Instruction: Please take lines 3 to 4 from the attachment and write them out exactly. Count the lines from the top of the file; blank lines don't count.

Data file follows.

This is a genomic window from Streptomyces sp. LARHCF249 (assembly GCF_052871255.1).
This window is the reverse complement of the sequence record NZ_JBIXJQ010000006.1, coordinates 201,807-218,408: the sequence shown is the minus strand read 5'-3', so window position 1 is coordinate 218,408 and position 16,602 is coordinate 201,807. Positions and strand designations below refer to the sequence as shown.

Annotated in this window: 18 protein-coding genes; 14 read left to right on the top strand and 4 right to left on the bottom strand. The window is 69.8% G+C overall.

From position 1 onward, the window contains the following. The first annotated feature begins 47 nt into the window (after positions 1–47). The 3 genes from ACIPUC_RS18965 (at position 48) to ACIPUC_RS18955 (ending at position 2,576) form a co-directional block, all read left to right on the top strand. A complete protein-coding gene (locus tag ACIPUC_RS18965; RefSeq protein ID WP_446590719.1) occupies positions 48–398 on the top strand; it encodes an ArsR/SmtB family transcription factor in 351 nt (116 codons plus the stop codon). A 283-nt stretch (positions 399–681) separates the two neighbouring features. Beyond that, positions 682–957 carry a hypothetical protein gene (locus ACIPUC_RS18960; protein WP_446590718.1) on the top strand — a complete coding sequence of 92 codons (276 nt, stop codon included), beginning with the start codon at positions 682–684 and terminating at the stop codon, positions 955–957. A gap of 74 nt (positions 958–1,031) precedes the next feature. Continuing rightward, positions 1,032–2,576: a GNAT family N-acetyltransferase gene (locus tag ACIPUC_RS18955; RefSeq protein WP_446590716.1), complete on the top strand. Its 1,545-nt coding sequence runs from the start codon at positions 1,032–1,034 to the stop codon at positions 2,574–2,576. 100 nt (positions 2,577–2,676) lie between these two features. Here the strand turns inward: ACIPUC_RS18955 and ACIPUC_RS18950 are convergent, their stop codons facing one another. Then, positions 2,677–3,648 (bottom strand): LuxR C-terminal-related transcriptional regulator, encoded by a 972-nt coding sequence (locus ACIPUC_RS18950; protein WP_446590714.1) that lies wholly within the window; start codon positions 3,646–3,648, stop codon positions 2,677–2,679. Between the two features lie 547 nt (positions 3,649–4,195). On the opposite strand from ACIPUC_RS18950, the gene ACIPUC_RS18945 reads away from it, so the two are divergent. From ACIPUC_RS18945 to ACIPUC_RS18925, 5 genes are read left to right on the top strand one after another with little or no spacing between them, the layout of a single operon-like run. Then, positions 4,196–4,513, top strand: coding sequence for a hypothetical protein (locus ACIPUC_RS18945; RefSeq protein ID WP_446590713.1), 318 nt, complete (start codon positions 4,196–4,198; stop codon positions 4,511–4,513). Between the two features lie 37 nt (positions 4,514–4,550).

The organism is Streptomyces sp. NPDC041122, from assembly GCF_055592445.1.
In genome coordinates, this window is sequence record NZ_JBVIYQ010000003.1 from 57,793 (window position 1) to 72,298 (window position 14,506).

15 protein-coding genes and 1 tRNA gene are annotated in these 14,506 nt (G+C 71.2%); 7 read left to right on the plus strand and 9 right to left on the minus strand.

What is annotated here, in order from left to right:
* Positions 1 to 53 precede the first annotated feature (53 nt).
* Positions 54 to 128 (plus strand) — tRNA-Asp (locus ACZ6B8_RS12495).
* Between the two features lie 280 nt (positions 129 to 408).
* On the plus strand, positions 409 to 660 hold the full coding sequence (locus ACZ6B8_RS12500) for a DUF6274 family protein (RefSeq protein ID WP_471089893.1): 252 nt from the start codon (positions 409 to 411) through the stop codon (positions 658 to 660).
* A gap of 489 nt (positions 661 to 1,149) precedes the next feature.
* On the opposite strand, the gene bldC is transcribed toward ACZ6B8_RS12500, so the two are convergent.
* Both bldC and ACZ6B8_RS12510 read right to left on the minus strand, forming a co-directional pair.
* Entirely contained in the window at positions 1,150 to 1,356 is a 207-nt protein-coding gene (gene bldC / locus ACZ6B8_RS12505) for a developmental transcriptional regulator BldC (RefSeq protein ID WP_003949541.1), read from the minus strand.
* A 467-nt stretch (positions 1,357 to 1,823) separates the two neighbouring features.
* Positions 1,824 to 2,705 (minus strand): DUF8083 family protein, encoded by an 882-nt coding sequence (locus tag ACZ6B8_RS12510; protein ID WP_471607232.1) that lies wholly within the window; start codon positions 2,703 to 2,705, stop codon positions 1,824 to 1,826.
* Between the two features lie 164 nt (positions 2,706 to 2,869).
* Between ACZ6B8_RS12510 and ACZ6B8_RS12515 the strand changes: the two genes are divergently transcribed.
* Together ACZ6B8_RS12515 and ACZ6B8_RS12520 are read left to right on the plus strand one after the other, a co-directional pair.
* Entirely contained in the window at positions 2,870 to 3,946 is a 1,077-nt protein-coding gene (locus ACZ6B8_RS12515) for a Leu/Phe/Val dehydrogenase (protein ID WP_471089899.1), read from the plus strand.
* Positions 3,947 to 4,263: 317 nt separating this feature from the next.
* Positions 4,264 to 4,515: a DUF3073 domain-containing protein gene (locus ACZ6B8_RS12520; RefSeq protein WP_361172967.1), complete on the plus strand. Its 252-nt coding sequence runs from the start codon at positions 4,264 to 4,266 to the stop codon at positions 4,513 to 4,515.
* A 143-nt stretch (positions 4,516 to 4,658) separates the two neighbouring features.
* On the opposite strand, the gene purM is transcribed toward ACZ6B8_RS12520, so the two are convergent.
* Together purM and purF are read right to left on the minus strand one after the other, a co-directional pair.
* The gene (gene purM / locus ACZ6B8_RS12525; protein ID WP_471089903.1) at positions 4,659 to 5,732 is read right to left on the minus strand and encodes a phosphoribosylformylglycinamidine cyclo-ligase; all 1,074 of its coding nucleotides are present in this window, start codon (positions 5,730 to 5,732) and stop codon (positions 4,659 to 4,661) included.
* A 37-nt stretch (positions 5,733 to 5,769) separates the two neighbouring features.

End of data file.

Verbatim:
Annotated in this window: 18 protein-coding genes; 14 read left to right on the top strand and 4 right to left on the bottom strand. The window is 69.8% G+C overall.

From position 1 onward, the window contains the following. The first annotated feature begins 47 nt into the window (after positions 1–47). The 3 genes from ACIPUC_RS18965 (at position 48) to ACIPUC_RS18955 (ending at position 2,576) form a co-directional block, all read left to right on the top strand. A complete protein-coding gene (locus tag ACIPUC_RS18965; RefSeq protein ID WP_446590719.1) occupies positions 48–398 on the top strand; it encodes an ArsR/SmtB family transcription factor in 351 nt (116 codons plus the stop codon). A 283-nt stretch (positions 399–681) separates the two neighbouring features. Beyond that, positions 682–957 carry a hypothetical protein gene (locus ACIPUC_RS18960; protein WP_446590718.1) on the top strand — a complete coding sequence of 92 codons (276 nt, stop codon included), beginning with the start codon at positions 682–684 and terminating at the stop codon, positions 955–957. A gap of 74 nt (positions 958–1,031) precedes the next feature. Continuing rightward, positions 1,032–2,576: a GNAT family N-acetyltransferase gene (locus tag ACIPUC_RS18955; RefSeq protein WP_446590716.1), complete on the top strand. Its 1,545-nt coding sequence runs from the start codon at positions 1,032–1,034 to the stop codon at positions 2,574–2,576. 100 nt (positions 2,577–2,676) lie between these two features. Here the strand turns inward: ACIPUC_RS18955 and ACIPUC_RS18950 are convergent, their stop codons facing one another. Then, positions 2,677–3,648 (bottom strand): LuxR C-terminal-related transcriptional regulator, encoded by a 972-nt coding sequence (locus ACIPUC_RS18950; protein WP_446590714.1) that lies wholly within the window; start codon positions 3,646–3,648, stop codon positions 2,677–2,679. Between the two features lie 547 nt (positions 3,649–4,195). On the opposite strand from ACIPUC_RS18950, the gene ACIPUC_RS18945 reads away from it, so the two are divergent. From ACIPUC_RS18945 to ACIPUC_RS18925, 5 genes are read left to right on the top strand one after another with little or no spacing between them, the layout of a single operon-like run. Then, positions 4,196–4,513, top strand: coding sequence for a hypothetical protein (locus ACIPUC_RS18945; RefSeq protein ID WP_446590713.1), 318 nt, complete (start codon positions 4,196–4,198; stop codon positions 4,511–4,513). Between the two features lie 37 nt (positions 4,514–4,550).